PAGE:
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Night Boat to Tangier – novel set in Algeciras and Cork (Waiting for Dilly)

14th October 2019

Night Boat to Tangier by Kevin Barry, novel set in Algeciras and Cork.

novel set in Algeciras and Cork

October 2018. Maurice Hearne and Charlie Redmond, two fading Irish drug-running gangsters, are waiting at the port of Algeciras….

‘The Irishmen look out blithely at the faces that pass by in a blur of the seven distractions – love, grief, pain, sentimentality, avarice, lust, want-of death.

Moss and Charlie Red are looking for 23 year-old Dilly, a dreadlocked New Age exile plying the well-worn dope trail between Spain and Tangier for a few years gone.

From this jaded hell of a place, author Kevin Barry unpeels the layers of the boys’ reckless, feckless ride through life. From early beginnings in Cork, to nefarious ventures across Spain, into north Africa and back to Ireland, they ride roughshod over everything and everyone.

The love of Moss’s life is Cynthia, but their mutual excesses take a toll and despair seems inevitable.

‘But still there would come a night with Cynthia of reprieve, when they were themselves again, when they were back in their own flesh, when they could sit silently and alone with each other for three noble hours and stare into the flames.’

There are distinct parallels with Becket’s ‘Waiting for Godot’ as Moss and Charlie reminisce and blather at the ferry terminal.

‘You remember that night in the house on Evergreen Street? We’d lost a tonne of prime Maroc?‘

‘Then we found it again. Outside Midleton.‘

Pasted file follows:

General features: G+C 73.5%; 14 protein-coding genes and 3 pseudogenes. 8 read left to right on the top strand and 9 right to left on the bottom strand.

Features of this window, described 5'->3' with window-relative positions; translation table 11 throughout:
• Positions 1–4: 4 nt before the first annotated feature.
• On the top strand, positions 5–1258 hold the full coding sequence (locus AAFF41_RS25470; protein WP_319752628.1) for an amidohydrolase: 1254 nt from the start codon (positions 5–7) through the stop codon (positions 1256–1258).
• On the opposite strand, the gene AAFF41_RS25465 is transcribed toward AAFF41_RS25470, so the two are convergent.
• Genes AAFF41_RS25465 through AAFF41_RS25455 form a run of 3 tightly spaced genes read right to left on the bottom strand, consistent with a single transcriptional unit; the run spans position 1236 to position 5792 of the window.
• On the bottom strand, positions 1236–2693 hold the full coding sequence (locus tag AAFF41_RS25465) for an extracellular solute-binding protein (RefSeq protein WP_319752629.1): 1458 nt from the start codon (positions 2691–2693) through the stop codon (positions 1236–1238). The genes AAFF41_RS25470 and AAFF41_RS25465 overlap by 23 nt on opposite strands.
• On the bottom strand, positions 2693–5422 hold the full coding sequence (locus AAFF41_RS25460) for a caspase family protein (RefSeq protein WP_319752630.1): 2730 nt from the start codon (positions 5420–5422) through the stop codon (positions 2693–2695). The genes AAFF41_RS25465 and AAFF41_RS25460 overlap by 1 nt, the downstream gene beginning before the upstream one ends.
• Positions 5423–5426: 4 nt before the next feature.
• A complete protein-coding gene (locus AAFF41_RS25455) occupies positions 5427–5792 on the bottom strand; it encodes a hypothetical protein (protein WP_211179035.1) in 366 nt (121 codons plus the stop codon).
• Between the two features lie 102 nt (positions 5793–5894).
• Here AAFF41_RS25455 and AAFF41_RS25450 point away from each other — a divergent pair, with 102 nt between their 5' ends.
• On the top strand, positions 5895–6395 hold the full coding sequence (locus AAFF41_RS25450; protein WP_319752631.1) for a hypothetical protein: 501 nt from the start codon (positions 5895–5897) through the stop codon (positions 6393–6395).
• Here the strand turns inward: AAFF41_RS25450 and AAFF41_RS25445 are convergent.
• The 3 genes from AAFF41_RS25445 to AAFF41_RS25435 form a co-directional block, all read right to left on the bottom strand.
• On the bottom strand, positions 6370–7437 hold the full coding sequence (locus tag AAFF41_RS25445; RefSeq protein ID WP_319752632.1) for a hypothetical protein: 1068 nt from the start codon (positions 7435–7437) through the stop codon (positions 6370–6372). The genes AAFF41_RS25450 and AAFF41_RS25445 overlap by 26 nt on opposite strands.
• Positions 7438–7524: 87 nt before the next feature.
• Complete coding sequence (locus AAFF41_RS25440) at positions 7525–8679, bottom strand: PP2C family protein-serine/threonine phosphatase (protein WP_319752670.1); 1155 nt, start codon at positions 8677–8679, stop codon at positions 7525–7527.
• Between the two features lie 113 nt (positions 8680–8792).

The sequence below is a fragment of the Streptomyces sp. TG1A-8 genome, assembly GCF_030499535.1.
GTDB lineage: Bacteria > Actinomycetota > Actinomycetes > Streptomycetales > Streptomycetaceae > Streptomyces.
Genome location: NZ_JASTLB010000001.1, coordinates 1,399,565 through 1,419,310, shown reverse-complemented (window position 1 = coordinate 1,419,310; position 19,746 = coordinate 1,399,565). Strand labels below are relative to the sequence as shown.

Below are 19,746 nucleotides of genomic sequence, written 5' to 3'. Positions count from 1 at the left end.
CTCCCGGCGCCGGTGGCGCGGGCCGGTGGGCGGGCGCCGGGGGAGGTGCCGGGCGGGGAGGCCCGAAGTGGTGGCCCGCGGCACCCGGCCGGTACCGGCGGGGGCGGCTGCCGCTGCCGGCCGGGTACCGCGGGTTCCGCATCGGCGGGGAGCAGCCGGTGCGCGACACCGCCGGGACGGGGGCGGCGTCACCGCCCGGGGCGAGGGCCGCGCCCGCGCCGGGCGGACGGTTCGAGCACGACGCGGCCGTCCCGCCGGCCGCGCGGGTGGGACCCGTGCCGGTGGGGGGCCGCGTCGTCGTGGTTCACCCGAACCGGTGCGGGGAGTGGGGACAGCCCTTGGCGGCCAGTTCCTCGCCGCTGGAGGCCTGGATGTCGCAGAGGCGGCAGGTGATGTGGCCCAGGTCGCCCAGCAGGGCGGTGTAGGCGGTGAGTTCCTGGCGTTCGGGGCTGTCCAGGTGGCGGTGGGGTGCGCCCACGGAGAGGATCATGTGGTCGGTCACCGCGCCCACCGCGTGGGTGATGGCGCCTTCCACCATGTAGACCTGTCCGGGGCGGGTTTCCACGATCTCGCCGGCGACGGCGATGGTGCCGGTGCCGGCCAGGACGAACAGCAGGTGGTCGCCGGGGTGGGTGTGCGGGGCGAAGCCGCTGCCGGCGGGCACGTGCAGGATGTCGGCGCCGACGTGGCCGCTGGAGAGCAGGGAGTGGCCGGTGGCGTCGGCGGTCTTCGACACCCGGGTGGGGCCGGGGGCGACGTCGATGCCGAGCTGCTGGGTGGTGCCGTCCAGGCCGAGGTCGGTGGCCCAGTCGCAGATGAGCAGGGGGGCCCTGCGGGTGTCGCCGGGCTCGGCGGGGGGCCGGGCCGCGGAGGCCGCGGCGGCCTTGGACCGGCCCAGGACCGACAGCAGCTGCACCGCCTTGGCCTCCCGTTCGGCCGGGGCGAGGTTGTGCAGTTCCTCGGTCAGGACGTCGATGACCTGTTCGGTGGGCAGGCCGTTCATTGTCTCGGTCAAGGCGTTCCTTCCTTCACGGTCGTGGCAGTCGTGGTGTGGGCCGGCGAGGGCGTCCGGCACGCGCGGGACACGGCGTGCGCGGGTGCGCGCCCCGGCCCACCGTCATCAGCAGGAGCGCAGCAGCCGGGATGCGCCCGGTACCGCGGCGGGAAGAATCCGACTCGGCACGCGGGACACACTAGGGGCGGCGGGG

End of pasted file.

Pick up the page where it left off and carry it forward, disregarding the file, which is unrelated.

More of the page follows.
‘We counted out so much money on that couch. We were grinning like cats.’

‘There was the night of the four Dutchmen in the boat.’

‘Don’t.’

‘But the clock isn’t going backwards, Charlie.’

novel set in Algeciras and Cork Night Boat to Tangier is a darkly comic tale of lives lived badly, and with no obvious path to redemption. But it is the lyrical beauty of the author’s poetic prose, contrasting so starkly with the horrors that men do, which lingers in the memory after reading this haunting novel.

‘A train roared into view. Silent faces were lit on the evening train. How the foxes screamed at night. Dilly’s sobbing faded as the tap water circled the sinkhole. She twitched silently in his arms with contentment.’

For lovers of TripFiction the scenes in Cork, particularly the desolate site of a new housing development, and the places throughout Spain where Moss goes when the demons call, are particularly striking.

Andrew for the TripFiction Team 

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